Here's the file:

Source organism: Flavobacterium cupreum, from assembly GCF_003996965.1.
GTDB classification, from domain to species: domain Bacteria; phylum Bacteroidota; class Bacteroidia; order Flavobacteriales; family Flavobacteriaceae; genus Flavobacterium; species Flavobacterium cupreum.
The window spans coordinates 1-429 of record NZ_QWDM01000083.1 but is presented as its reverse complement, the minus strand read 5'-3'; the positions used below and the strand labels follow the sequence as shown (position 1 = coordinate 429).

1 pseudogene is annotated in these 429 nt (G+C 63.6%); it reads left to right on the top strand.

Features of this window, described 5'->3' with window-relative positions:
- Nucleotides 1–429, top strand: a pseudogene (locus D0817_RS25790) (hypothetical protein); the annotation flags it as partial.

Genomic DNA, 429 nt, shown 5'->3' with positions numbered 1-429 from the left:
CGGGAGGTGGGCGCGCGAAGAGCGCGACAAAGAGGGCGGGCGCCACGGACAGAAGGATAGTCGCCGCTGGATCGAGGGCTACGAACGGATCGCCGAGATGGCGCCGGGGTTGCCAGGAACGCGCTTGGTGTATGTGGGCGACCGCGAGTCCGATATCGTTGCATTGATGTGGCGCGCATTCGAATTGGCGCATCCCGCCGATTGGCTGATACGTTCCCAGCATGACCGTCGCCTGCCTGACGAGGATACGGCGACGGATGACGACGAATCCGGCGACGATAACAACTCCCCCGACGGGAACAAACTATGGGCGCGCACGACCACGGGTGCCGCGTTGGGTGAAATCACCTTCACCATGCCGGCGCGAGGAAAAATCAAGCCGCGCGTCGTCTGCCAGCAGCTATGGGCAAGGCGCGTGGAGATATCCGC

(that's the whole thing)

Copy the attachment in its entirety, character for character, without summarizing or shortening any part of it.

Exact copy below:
Source organism: Flavobacterium cupreum, from assembly GCF_003996965.1.
GTDB classification, from domain to species: domain Bacteria; phylum Bacteroidota; class Bacteroidia; order Flavobacteriales; family Flavobacteriaceae; genus Flavobacterium; species Flavobacterium cupreum.
The window spans coordinates 1-429 of record NZ_QWDM01000083.1 but is presented as its reverse complement, the minus strand read 5'-3'; the positions used below and the strand labels follow the sequence as shown (position 1 = coordinate 429).

1 pseudogene is annotated in these 429 nt (G+C 63.6%); it reads left to right on the top strand.

Features of this window, described 5'->3' with window-relative positions:
- Nucleotides 1–429, top strand: a pseudogene (locus D0817_RS25790) (hypothetical protein); the annotation flags it as partial.

Genomic DNA, 429 nt, shown 5'->3' with positions numbered 1-429 from the left:
CGGGAGGTGGGCGCGCGAAGAGCGCGACAAAGAGGGCGGGCGCCACGGACAGAAGGATAGTCGCCGCTGGATCGAGGGCTACGAACGGATCGCCGAGATGGCGCCGGGGTTGCCAGGAACGCGCTTGGTGTATGTGGGCGACCGCGAGTCCGATATCGTTGCATTGATGTGGCGCGCATTCGAATTGGCGCATCCCGCCGATTGGCTGATACGTTCCCAGCATGACCGTCGCCTGCCTGACGAGGATACGGCGACGGATGACGACGAATCCGGCGACGATAACAACTCCCCCGACGGGAACAAACTATGGGCGCGCACGACCACGGGTGCCGCGTTGGGTGAAATCACCTTCACCATGCCGGCGCGAGGAAAAATCAAGCCGCGCGTCGTCTGCCAGCAGCTATGGGCAAGGCGCGTGGAGATATCCGC